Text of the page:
In the 1960s and 1970s, the conventional wisdom in the economics of industrial organization was that monopoly power was pervasive and that a strong antitrust policy was needed to combat such power. A small band of economists and lawyers associated with the University of Chicago attacked the conventional wisdom, knocking out the theoretical underpinnings of antitrust law in general and the theory of predatory pricing in particular. The Chicago School analysts showed that, in theory, predatory pricing was unlikely to work because it required the predator to lower prices on an increased quantity of product, thereby taking large losses in the short run. Moreover, even if the competitor were driven out of business, the higher long-run price needed to recoup the short-run loss would encourage entry, and in the final accounting the predation would prove unprofitable. Empirical analysis backed up the Chicago School theory. Indeed, economists could not adduce a single clear-cut case of actual predatory pricing—hence, the title of the survey article by Roland H. Koller II, “The Myth of Predatory Pricing” (Antitrust Law and Economics Review 4 [summer 1971]: 105–23).

By the 1980s, the Chicago School ideas had become the conventional wisdom, at least among the senior staff at the Federal Trade Commission and the Justice Department during Ronald Reagan’s presidency. In fact, the Chicago School was so dominant that when Joel Klein wanted to bring an antitrust case against Microsoft in 1997, he was forced to hire outside counsel to try the case. No government lawyers skilled in such cases remained at the Department of Justice (William E. Kovacic, “The Microsoft Case: Its Implications for Network Industries,” speech to the Thirteenth Annual Advanced Workshop in Regulation and Competition, Monterey, Calif., July 5–7, 2000).

As the Chicago School ideas triumphed in Washington, they came under attack in the academy. One source of attack was the new industrial organization (NIO), based on game theory, which was revolutionizing all areas of economics. More recently, the analysis of “path dependence” has formed a second prong of attack. The game theorists created a host of models showing that with certain assumptions about information, strategy, and the structure of the game, a threat to use predatory pricing could, in theory, be profitable.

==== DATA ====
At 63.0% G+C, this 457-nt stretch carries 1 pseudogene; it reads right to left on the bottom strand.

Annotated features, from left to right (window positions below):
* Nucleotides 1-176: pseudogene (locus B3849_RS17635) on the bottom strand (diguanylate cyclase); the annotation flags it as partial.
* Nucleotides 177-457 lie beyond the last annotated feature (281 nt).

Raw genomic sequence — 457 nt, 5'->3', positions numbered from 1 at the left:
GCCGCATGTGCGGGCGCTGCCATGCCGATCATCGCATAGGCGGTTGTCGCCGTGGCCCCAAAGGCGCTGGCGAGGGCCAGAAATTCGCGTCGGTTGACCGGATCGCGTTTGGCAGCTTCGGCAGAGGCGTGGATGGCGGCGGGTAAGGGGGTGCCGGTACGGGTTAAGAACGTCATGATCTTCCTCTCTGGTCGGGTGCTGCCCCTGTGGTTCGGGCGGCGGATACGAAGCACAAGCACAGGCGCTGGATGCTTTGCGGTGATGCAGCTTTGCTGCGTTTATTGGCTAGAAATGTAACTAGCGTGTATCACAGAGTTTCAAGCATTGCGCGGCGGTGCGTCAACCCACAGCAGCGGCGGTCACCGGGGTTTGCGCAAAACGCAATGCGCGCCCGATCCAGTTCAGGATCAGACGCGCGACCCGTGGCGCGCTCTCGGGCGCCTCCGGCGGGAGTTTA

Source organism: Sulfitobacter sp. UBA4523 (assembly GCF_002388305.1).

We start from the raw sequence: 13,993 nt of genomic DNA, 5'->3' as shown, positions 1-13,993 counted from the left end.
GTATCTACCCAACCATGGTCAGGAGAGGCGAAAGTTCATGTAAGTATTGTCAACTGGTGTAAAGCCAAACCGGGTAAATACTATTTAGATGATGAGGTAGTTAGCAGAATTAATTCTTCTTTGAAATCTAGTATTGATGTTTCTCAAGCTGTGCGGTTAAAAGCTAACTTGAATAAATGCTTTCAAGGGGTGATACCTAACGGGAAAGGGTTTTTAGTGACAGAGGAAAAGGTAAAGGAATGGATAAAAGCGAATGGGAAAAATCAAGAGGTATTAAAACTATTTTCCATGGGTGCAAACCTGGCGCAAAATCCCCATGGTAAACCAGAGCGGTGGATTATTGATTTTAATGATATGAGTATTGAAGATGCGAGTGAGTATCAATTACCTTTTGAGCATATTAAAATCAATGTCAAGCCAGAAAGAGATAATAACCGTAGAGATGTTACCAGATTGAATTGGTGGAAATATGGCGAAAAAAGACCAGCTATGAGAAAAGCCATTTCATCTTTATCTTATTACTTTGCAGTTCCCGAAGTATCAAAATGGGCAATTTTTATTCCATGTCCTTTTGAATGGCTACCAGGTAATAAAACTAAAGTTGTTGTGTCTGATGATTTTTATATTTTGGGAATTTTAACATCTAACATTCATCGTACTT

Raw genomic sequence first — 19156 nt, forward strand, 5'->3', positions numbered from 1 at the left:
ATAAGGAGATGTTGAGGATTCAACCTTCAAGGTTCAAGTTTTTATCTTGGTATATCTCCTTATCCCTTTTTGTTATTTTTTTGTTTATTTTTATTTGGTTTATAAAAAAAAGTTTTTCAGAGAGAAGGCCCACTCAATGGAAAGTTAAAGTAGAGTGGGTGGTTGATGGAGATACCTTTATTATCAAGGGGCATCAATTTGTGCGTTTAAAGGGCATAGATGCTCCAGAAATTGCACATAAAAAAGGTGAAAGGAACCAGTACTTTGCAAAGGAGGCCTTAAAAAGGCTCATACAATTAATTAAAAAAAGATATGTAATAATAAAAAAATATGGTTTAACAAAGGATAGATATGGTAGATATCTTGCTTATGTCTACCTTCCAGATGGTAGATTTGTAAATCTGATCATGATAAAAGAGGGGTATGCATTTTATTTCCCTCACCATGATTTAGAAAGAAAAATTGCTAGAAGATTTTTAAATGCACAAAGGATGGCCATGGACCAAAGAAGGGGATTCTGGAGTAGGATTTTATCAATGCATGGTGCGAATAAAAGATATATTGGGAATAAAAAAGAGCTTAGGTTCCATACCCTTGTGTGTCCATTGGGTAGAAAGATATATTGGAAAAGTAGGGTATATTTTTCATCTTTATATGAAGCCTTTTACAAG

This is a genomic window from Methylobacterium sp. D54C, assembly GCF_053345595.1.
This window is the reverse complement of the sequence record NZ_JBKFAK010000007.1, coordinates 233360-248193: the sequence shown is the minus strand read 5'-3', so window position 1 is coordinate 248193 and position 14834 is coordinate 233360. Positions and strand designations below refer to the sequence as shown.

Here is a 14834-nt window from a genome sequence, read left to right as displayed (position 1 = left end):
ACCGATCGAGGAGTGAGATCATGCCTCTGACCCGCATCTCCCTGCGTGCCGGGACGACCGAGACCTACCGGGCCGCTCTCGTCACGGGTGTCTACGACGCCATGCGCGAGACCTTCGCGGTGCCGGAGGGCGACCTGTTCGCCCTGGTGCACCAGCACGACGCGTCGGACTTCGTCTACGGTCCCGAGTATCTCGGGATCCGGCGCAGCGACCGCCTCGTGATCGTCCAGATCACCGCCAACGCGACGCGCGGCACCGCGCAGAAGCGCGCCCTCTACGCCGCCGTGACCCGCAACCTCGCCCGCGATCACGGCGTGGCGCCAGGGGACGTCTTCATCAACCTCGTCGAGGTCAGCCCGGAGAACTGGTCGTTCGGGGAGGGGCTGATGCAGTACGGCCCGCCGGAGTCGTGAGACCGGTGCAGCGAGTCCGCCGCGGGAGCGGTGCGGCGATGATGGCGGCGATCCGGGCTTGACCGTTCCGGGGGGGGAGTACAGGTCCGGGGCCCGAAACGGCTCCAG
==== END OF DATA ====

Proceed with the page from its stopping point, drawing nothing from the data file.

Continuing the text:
On the theoretical front, the Chicago School was forced to give ground. It remained mute for a number of years until Sam Peltzman launched an influential counterattack. In a withering 1991 review of the Handbook of Industrial Organization, which is dominated by game-theoretic models, Peltzman pointed out that almost no empirical evidence existed to support the new models. The reason is simple: the theoretical predictions of the NIO and of game theory in general are remarkably sensitive to the initial assumptions of the model. Change one assumption, even something as simple as which “player” moves first, and different conclusions follow from an otherwise identical model.

John Lott’s book Are Predatory Commitments Credible? Who Should the Courts Believe? is the second major counterattack from the Chicago School. Lott begins by taking the game-theoretic models seriously and attempting to test one of their implied assumptions.